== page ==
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Bill English vs Waitangi vs Truth

This blog is a response to the one I wrote yesterday surrounding Waitangi Day and the New Zealand Prime Minister, Bill English.

It is my view, as I said yesterday, that English is right in his decision to turn his back on the celebrations. Like John Key did before him, English won’t put himself into a situation of protest, because Waitangi Day should be about celebrating New Zealand, and not a political forum.

That’s my personal belief, the day is about New Zealand and our way of life. The problem is, too many political interests and media discussion has influenced that very way of life, and some believe all respect has been lost along the way.

Not once did English say he would use his speaking rights to try and gain votes, or the respect of the Maori at Waitangi. That would imply that the Government doesn’t have the respect of Maori. English is the Prime Minister of New Zealand and deserved more respect than what he got in the letter Waitangi wrote in response to his request.

The issues surrounding Waitangi Day vary, and depending on the group of people you talk with, the sides are very different. What I am wrote about yesterday is Bill English, the Prime Minister of New Zealand, being told he cannot speak at the celebrations.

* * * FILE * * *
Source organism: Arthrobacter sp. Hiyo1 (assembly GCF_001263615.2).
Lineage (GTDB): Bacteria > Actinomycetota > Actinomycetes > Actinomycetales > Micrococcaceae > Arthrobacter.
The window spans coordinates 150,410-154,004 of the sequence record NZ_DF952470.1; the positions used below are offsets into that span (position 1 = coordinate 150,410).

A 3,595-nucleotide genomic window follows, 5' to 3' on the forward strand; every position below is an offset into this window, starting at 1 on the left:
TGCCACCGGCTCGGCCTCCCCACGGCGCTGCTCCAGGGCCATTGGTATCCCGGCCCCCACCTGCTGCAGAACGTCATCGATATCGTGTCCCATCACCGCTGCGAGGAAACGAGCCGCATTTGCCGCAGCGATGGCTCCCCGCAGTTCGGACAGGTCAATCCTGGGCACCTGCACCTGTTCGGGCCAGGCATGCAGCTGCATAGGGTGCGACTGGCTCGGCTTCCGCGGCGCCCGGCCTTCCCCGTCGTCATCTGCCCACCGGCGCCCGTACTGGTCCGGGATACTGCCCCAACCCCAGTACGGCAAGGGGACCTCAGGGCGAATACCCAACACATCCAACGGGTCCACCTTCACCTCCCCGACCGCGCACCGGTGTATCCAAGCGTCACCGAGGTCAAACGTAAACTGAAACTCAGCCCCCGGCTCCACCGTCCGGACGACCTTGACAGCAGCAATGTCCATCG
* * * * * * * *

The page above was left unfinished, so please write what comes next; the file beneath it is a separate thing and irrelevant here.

English himself said that to the media, that he had been refused speaking rights. My article was in reaction to that, and I shared my view on the Committee at Waitangi and the decision they made.

Subsequent stories have hit the news today that suggest it was English who didn’t want to speak at Waitangi, a direct contradiction to what was reported and said yesterday. We now find ourselves in a situation where the truth isn’t actually a certainty.

What is clear is that Waitangi Day is an issue for all of New Zealand, not just Maori.

I agree, we all need more education and balanced reporting on Waitangi. If both sides won’t work together, and the protests occur, like they are planned to, how is that supposed to happen? It is a no win situation and one that, clearly, English doesn’t want to be a part of.

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